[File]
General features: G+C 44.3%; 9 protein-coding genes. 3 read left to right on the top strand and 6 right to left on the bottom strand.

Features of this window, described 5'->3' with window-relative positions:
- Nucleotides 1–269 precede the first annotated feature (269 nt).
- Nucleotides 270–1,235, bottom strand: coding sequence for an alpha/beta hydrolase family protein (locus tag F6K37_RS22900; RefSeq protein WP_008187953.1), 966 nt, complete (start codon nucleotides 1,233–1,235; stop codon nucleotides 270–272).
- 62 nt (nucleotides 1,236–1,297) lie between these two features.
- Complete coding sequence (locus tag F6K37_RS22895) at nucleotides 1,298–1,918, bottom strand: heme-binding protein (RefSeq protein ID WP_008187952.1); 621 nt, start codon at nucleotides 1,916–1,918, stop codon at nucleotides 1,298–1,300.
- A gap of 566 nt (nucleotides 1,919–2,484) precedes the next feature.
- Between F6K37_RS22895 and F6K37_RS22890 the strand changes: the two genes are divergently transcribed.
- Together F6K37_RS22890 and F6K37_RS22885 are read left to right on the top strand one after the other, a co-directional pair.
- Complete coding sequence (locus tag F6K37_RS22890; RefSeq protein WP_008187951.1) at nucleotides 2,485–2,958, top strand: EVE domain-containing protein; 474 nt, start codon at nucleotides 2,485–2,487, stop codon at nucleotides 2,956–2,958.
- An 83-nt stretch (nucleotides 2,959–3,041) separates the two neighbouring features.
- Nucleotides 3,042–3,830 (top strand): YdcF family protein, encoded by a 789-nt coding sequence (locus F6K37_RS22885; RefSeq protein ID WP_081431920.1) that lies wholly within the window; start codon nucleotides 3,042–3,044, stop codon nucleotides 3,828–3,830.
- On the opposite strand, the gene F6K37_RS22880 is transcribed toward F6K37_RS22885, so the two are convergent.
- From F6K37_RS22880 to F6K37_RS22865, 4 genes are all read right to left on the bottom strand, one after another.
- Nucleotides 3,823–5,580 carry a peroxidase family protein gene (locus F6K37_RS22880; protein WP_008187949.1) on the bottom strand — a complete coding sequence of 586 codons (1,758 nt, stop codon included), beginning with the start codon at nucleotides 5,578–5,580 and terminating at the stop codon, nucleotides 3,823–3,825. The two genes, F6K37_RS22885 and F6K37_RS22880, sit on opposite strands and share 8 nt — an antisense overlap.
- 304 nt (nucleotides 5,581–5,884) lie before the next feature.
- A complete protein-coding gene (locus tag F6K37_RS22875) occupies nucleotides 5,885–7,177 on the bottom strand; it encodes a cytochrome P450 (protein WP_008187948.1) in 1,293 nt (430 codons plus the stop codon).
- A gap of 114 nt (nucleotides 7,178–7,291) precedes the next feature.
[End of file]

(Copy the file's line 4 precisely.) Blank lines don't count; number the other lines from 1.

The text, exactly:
- Nucleotides 270–1,235, bottom strand: coding sequence for an alpha/beta hydrolase family protein (locus tag F6K37_RS22900; RefSeq protein WP_008187953.1), 966 nt, complete (start codon nucleotides 1,233–1,235; stop codon nucleotides 270–272).